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Publication numberUS7880264 B2
Publication typeGrant
Application numberUS 11/273,618
Publication dateFeb 1, 2011
Filing dateNov 14, 2005
Priority dateMay 14, 2003
Also published asCN1788351A, CN100550388C, DE10321742A1, US8728907, US20060113626, US20110053341, WO2004102667A2, WO2004102667A3
Publication number11273618, 273618, US 7880264 B2, US 7880264B2, US-B2-7880264, US7880264 B2, US7880264B2
InventorsRonald Kakoschke, Franz Schuler
Original AssigneeInfineon Technologies Ag
Export CitationBiBTeX, EndNote, RefMan
External Links: USPTO, USPTO Assignment, Espacenet
Integrated circuit arrangement comprising isolating trenches and a field effect transistor
US 7880264 B2
Abstract
A memory circuit arrangement and a fabrication method are disclosed. The memory circuit arrangement has a memory cell area. The memory cell area contains memory cell transistors, one column of which are selected using a triple gate area selection transistor. The transistor has gate area that extends into isolating trenches. The isolating trenches isolate the memory cell in different columns of the memory cell array.
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Claims(7)
1. An integrated circuit arrangement comprising:
a memory array having at least a first column of memory cells and a second column of memory cells, wherein the first and second column of memory cells are EEPROM cells;
a first field effect transistor electrically connected to the memory cells in at least a section of the first column;
a second field effect transistor electrically connected to the memory cells in at least a section of the second column; and
an isolating trench isolating the first column of memory cells from the second column of memory cells;
each of the first and second transistors having a gate area extending into the isolating trench;
wherein the first and second field effect transistors are selection transistors and are configured to enable simultaneous selection of the memory cells in a column or a column section of the memory cells;
the first field effect transistor and the second field effect transistor has a triple gate;
wherein the first transistor haying the triple gate has two mutually opposite gate areas, the two mutually opposite gate areas of the first transistor are connected by a first central gate area;
wherein the second transistor haying the triple gate has two mutually opposite gate areas, the two mutually opposite gate areas of the second transistor are connected by a second central gate area; and
the first transistor has a first U-shaped channel and the second transistor has a second U-shaped channel.
2. The circuit arrangement of claim 1, wherein the isolating trench is bounded by a trench base, trench walls and a trench rim; and
at least one of: an intermediate wall isolating area is at a distance from the trench base which is greater than ⅕of the trench depth or the gate area of the field effect transistor extends at most only as far as half the trench depth of the isolating trench.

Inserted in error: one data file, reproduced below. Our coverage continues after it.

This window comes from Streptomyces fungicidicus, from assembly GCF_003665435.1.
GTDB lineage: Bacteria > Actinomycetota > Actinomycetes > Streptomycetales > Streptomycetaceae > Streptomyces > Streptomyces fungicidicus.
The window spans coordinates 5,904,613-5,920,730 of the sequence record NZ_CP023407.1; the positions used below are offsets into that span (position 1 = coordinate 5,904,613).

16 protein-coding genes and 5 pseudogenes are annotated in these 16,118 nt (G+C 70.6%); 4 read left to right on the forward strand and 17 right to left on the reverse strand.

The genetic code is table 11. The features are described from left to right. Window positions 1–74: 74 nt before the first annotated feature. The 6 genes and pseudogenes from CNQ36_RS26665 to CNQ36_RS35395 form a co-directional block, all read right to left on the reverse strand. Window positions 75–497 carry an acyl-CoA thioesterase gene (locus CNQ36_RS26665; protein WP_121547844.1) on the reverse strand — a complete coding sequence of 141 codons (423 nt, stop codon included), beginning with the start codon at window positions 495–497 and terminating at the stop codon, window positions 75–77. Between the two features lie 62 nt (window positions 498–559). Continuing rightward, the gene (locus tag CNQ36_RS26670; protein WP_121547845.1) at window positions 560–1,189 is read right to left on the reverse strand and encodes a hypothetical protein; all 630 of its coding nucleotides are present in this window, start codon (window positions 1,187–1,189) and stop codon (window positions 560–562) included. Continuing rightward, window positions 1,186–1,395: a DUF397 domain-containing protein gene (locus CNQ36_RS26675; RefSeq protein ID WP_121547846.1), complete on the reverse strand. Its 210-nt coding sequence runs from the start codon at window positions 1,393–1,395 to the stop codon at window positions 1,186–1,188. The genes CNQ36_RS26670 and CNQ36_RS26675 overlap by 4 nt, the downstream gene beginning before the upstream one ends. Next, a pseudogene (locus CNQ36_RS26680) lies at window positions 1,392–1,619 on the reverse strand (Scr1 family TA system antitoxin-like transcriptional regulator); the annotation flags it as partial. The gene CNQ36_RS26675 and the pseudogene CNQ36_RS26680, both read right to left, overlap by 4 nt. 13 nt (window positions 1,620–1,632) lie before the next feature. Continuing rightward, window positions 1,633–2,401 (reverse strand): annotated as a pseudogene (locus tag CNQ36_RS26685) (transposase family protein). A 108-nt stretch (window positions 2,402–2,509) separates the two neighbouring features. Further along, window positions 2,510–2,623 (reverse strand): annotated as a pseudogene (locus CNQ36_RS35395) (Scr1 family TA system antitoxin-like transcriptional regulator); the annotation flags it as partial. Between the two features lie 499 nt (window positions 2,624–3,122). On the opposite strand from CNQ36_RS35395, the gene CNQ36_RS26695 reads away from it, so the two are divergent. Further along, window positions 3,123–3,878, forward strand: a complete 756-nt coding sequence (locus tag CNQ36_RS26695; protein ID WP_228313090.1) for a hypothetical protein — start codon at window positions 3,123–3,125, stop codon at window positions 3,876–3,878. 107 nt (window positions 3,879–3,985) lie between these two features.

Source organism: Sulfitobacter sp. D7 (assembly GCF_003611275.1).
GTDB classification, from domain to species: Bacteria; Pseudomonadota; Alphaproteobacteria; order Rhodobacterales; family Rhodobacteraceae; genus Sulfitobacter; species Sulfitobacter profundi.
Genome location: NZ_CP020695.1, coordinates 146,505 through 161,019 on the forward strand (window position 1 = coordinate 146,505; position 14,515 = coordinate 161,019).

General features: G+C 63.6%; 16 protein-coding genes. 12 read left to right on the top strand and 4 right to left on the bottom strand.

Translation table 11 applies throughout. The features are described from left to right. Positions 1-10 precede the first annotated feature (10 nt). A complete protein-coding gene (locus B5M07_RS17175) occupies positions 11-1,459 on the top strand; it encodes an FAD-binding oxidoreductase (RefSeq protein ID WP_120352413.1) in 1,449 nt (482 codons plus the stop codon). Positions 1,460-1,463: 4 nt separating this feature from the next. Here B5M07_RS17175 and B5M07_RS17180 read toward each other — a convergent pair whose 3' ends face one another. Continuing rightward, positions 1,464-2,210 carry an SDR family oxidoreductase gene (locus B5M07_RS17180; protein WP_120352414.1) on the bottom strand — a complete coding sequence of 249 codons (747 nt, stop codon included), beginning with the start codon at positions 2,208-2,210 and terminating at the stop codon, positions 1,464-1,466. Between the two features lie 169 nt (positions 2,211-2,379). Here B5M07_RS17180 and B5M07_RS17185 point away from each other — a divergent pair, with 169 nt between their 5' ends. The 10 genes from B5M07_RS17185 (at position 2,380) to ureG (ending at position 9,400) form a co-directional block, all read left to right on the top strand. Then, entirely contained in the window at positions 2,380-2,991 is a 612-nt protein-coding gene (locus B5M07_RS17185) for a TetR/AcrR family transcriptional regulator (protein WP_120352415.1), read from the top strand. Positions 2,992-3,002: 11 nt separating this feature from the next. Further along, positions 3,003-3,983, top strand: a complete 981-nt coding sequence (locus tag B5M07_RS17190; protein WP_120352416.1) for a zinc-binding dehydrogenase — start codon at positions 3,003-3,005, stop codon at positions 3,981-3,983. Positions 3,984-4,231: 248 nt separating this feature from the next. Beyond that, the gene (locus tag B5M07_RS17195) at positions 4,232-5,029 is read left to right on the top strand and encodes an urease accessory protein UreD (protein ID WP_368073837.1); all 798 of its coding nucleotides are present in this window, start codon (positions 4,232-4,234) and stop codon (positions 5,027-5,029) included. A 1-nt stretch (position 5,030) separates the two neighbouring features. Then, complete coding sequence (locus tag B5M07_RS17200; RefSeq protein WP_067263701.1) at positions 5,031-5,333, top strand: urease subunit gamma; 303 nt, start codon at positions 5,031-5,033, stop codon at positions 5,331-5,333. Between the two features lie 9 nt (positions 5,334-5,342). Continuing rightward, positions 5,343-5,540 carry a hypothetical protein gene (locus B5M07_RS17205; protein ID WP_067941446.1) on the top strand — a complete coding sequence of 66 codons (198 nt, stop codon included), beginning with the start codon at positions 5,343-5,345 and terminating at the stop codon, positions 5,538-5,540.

3. The circuit arrangement of claim 2, wherein the first field effect transistor or the second field effect transistor is isolated by a portion of the isolating trench which is deeper than other portions of the isolating trench.
4. The circuit arrangement of claim 1, wherein an electrically insulating isolation layer and an electrically conductive layer are arranged on the a side of the gate area of the first field effect transistor or the second field effect transistor, facing away from a substrate, and are jointly structured together with at least a part of the gate area.
5. The integrated circuit arrangement of claim 1 further comprising:
the isolating trench bounded by a trench base, trench walls, and a trench rim; and
an intermediate wall isolating area containing electrically insulating material in a central area between two opposite trench walls and at a distance from the trench base, the isolating trench containing an electrically conductive material that forms a gate area of the field effect transistor and that extends beyond the trench rim into an isolating trench which is adjacent to the isolating trench.
6. The circuit arrangement of claim 5, wherein at least one of:
at least one selection line for selection of the memory cells in the first column or the second column is arranged in the isolating trench or in a further isolating trench,
memory cells in at least one of the first column or the second column are arranged in a doped layer which is electrically isolated by the isolating trench or by a further isolating trench from a doped layer for memory cells in an adjacent column,
memory cells in at least one of the first column or the second column are electrically conductively connected to one another via a doped layer in the substrate or in an isolating trench, or
the isolating trench has a length which is more than twice as long as its width.
7. The circuit arrangement of claim 5, wherein an electrically insulating isolation layer and an electrically conductive layer are arranged on the side of the gate area of the first or second transistor facing away from a substrate, and are jointly structured together with at least a part of the gate area.
Description
PRIORITY CLAIM

This application is a continuation of international application PCT/EP2004/050718, filed on May 5, 2004, which claims the benefit of priority to German Application DE 103 21 742.8 filed on May 14, 2003, both of which are incorporated by reference in their entirety.